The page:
Rise of the workers Corbyn’s plans borrow heavily from a German system, but it has not necessarily led to a pay boom
Labour’s plans to shake up boardrooms borrow heavily from Germany’s system of codetermination or mitbestimmung.
Its two-tier board system attempts to directly hand power to workers and facilitate communication between the boardroom and the factory floor. Employee representatives in Germany make up half of a large company’s supervisory board, which oversees and appoints the executive board. Most EU countries require some employee representation on boards but Labour’s plans are more radical, proposing that a third of the top management team must be workforce representatives.
Evidence suggests workers “want to contribute more” when they are included in decision-making in their workplace, says Dr Ewan Mcgaughey, a law lecturer at King’s College London. He says the system developed in Germany was designed to ensure “less industrial conflict”. However, codetermination has not necessarily led to a pay boom in Germany, argues Claus Vistesen, eurozone economist at Pantheon Macro. The country’s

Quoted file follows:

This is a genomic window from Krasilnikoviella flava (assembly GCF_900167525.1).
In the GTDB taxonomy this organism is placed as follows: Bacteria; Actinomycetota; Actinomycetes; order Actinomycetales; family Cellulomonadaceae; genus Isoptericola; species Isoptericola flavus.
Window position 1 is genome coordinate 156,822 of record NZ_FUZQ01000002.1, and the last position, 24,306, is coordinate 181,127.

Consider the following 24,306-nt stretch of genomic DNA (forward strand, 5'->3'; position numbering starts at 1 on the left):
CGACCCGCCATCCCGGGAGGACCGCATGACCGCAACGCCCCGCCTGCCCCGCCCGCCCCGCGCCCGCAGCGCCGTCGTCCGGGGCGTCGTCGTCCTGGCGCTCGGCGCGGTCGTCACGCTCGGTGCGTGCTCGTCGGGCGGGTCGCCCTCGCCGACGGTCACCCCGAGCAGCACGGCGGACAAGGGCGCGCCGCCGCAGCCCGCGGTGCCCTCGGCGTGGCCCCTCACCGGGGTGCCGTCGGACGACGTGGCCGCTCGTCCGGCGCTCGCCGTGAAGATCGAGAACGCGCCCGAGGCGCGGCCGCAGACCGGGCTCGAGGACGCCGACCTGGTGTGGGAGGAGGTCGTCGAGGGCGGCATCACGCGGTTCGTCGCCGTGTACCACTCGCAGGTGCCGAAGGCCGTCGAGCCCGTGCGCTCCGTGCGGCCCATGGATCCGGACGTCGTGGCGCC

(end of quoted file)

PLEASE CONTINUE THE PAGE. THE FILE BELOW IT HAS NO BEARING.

wage growth is “not nearly as strong as you would expect” and pay is “still challenged by the same structural problems” such as automation.
Roger Barker, at the Institute of Directors, says the UK’S corporate governance system emphasises the independence of boardrooms to ensure they are acting in the “best interests of the company”.
The “tough decisions to lay off workers” for the best interests of the company would be problematic when worker directors “clearly do have a conflict of interest”, he says. He questions whether they would have the skills and experience for a “very distinct professional role”.
The UK is planning to dip its toe into codetermination from January next year. Revamped corporate governance rules aim to give employees a voice by requiring companies to adopt one of three options, including appointing a director from the workforce. With Democrats outlining similar plans in the US, boardrooms around the world should brace for change as momentum to elevate workers gathers pace.